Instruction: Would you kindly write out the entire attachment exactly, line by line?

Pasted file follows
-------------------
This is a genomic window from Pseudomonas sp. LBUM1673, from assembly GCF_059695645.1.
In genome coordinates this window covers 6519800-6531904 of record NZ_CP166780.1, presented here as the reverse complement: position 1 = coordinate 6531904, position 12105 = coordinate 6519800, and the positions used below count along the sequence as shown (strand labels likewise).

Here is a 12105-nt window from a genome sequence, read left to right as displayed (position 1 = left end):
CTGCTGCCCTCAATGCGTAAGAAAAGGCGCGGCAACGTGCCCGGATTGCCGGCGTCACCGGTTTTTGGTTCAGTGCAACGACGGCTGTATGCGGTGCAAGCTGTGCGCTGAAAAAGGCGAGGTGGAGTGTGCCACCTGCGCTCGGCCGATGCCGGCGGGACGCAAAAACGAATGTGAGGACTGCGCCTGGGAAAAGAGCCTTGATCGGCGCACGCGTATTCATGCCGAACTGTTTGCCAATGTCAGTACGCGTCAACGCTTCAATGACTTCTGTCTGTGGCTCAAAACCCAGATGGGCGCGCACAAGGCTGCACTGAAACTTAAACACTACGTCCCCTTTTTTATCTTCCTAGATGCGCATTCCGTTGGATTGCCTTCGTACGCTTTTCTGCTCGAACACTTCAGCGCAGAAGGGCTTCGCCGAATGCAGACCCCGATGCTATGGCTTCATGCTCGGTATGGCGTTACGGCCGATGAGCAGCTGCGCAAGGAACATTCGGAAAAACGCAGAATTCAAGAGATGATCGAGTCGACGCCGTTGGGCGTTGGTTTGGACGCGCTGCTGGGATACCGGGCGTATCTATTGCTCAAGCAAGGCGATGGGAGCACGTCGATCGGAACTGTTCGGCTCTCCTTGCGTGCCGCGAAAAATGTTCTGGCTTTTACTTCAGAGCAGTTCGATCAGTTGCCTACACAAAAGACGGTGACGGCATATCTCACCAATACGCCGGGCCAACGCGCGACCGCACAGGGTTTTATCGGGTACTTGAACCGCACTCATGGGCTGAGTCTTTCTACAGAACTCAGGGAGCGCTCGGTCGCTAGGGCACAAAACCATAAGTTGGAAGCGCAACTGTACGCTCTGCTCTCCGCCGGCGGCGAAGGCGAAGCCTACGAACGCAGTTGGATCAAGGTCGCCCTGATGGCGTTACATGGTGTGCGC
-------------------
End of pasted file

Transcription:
This is a genomic window from Pseudomonas sp. LBUM1673, from assembly GCF_059695645.1.
In genome coordinates this window covers 6519800-6531904 of record NZ_CP166780.1, presented here as the reverse complement: position 1 = coordinate 6531904, position 12105 = coordinate 6519800, and the positions used below count along the sequence as shown (strand labels likewise).

Here is a 12105-nt window from a genome sequence, read left to right as displayed (position 1 = left end):
CTGCTGCCCTCAATGCGTAAGAAAAGGCGCGGCAACGTGCCCGGATTGCCGGCGTCACCGGTTTTTGGTTCAGTGCAACGACGGCTGTATGCGGTGCAAGCTGTGCGCTGAAAAAGGCGAGGTGGAGTGTGCCACCTGCGCTCGGCCGATGCCGGCGGGACGCAAAAACGAATGTGAGGACTGCGCCTGGGAAAAGAGCCTTGATCGGCGCACGCGTATTCATGCCGAACTGTTTGCCAATGTCAGTACGCGTCAACGCTTCAATGACTTCTGTCTGTGGCTCAAAACCCAGATGGGCGCGCACAAGGCTGCACTGAAACTTAAACACTACGTCCCCTTTTTTATCTTCCTAGATGCGCATTCCGTTGGATTGCCTTCGTACGCTTTTCTGCTCGAACACTTCAGCGCAGAAGGGCTTCGCCGAATGCAGACCCCGATGCTATGGCTTCATGCTCGGTATGGCGTTACGGCCGATGAGCAGCTGCGCAAGGAACATTCGGAAAAACGCAGAATTCAAGAGATGATCGAGTCGACGCCGTTGGGCGTTGGTTTGGACGCGCTGCTGGGATACCGGGCGTATCTATTGCTCAAGCAAGGCGATGGGAGCACGTCGATCGGAACTGTTCGGCTCTCCTTGCGTGCCGCGAAAAATGTTCTGGCTTTTACTTCAGAGCAGTTCGATCAGTTGCCTACACAAAAGACGGTGACGGCATATCTCACCAATACGCCGGGCCAACGCGCGACCGCACAGGGTTTTATCGGGTACTTGAACCGCACTCATGGGCTGAGTCTTTCTACAGAACTCAGGGAGCGCTCGGTCGCTAGGGCACAAAACCATAAGTTGGAAGCGCAACTGTACGCTCTGCTCTCCGCCGGCGGCGAAGGCGAAGCCTACGAACGCAGTTGGATCAAGGTCGCCCTGATGGCGTTACATGGTGTGCGC